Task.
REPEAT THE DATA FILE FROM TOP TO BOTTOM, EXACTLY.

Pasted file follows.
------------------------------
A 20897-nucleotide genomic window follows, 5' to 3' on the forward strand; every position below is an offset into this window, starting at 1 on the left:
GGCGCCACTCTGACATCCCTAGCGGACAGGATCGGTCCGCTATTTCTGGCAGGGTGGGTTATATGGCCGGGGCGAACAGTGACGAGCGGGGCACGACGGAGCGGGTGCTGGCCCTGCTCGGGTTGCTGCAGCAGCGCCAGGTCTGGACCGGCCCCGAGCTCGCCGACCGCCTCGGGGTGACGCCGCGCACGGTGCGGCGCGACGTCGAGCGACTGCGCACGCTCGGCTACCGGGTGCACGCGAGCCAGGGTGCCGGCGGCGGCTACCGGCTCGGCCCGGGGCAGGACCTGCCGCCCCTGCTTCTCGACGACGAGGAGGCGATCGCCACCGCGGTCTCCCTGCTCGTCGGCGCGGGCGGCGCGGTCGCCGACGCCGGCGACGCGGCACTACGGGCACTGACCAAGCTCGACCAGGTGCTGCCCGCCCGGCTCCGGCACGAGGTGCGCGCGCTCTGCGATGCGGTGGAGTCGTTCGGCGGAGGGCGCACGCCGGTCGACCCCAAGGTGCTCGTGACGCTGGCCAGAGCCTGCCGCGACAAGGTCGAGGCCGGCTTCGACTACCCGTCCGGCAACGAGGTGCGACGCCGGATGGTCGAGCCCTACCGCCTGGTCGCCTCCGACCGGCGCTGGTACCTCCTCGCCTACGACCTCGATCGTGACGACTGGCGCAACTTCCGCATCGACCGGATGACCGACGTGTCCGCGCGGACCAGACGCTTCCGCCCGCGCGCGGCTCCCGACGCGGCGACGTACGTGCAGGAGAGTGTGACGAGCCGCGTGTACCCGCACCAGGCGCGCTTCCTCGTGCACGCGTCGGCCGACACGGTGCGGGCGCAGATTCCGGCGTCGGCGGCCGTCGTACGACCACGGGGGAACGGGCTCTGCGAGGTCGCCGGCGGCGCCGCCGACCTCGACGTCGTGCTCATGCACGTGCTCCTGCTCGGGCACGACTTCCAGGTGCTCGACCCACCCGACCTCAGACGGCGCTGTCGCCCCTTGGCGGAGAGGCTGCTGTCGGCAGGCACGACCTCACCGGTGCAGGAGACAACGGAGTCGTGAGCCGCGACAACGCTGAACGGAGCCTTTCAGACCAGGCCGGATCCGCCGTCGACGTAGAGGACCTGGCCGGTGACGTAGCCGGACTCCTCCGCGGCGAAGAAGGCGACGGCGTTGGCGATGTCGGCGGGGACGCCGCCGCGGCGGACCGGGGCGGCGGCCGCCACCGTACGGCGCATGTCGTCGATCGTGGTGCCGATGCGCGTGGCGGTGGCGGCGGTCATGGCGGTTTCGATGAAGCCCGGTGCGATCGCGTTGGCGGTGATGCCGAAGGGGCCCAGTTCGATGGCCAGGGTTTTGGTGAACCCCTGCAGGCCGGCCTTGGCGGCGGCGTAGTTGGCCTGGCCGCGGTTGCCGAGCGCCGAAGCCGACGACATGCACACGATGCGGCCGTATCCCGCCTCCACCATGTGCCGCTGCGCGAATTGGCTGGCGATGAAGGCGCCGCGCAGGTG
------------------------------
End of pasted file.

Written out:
A 20897-nucleotide genomic window follows, 5' to 3' on the forward strand; every position below is an offset into this window, starting at 1 on the left:
GGCGCCACTCTGACATCCCTAGCGGACAGGATCGGTCCGCTATTTCTGGCAGGGTGGGTTATATGGCCGGGGCGAACAGTGACGAGCGGGGCACGACGGAGCGGGTGCTGGCCCTGCTCGGGTTGCTGCAGCAGCGCCAGGTCTGGACCGGCCCCGAGCTCGCCGACCGCCTCGGGGTGACGCCGCGCACGGTGCGGCGCGACGTCGAGCGACTGCGCACGCTCGGCTACCGGGTGCACGCGAGCCAGGGTGCCGGCGGCGGCTACCGGCTCGGCCCGGGGCAGGACCTGCCGCCCCTGCTTCTCGACGACGAGGAGGCGATCGCCACCGCGGTCTCCCTGCTCGTCGGCGCGGGCGGCGCGGTCGCCGACGCCGGCGACGCGGCACTACGGGCACTGACCAAGCTCGACCAGGTGCTGCCCGCCCGGCTCCGGCACGAGGTGCGCGCGCTCTGCGATGCGGTGGAGTCGTTCGGCGGAGGGCGCACGCCGGTCGACCCCAAGGTGCTCGTGACGCTGGCCAGAGCCTGCCGCGACAAGGTCGAGGCCGGCTTCGACTACCCGTCCGGCAACGAGGTGCGACGCCGGATGGTCGAGCCCTACCGCCTGGTCGCCTCCGACCGGCGCTGGTACCTCCTCGCCTACGACCTCGATCGTGACGACTGGCGCAACTTCCGCATCGACCGGATGACCGACGTGTCCGCGCGGACCAGACGCTTCCGCCCGCGCGCGGCTCCCGACGCGGCGACGTACGTGCAGGAGAGTGTGACGAGCCGCGTGTACCCGCACCAGGCGCGCTTCCTCGTGCACGCGTCGGCCGACACGGTGCGGGCGCAGATTCCGGCGTCGGCGGCCGTCGTACGACCACGGGGGAACGGGCTCTGCGAGGTCGCCGGCGGCGCCGCCGACCTCGACGTCGTGCTCATGCACGTGCTCCTGCTCGGGCACGACTTCCAGGTGCTCGACCCACCCGACCTCAGACGGCGCTGTCGCCCCTTGGCGGAGAGGCTGCTGTCGGCAGGCACGACCTCACCGGTGCAGGAGACAACGGAGTCGTGAGCCGCGACAACGCTGAACGGAGCCTTTCAGACCAGGCCGGATCCGCCGTCGACGTAGAGGACCTGGCCGGTGACGTAGCCGGACTCCTCCGCGGCGAAGAAGGCGACGGCGTTGGCGATGTCGGCGGGGACGCCGCCGCGGCGGACCGGGGCGGCGGCCGCCACCGTACGGCGCATGTCGTCGATCGTGGTGCCGATGCGCGTGGCGGTGGCGGCGGTCATGGCGGTTTCGATGAAGCCCGGTGCGATCGCGTTGGCGGTGATGCCGAAGGGGCCCAGTTCGATGGCCAGGGTTTTGGTGAACCCCTGCAGGCCGGCCTTGGCGGCGGCGTAGTTGGCCTGGCCGCGGTTGCCGAGCGCCGAAGCCGACGACATGCACACGATGCGGCCGTATCCCGCCTCCACCATGTGCCGCTGCGCGAATTGGCTGGCGATGAAGGCGCCGCGCAGGTG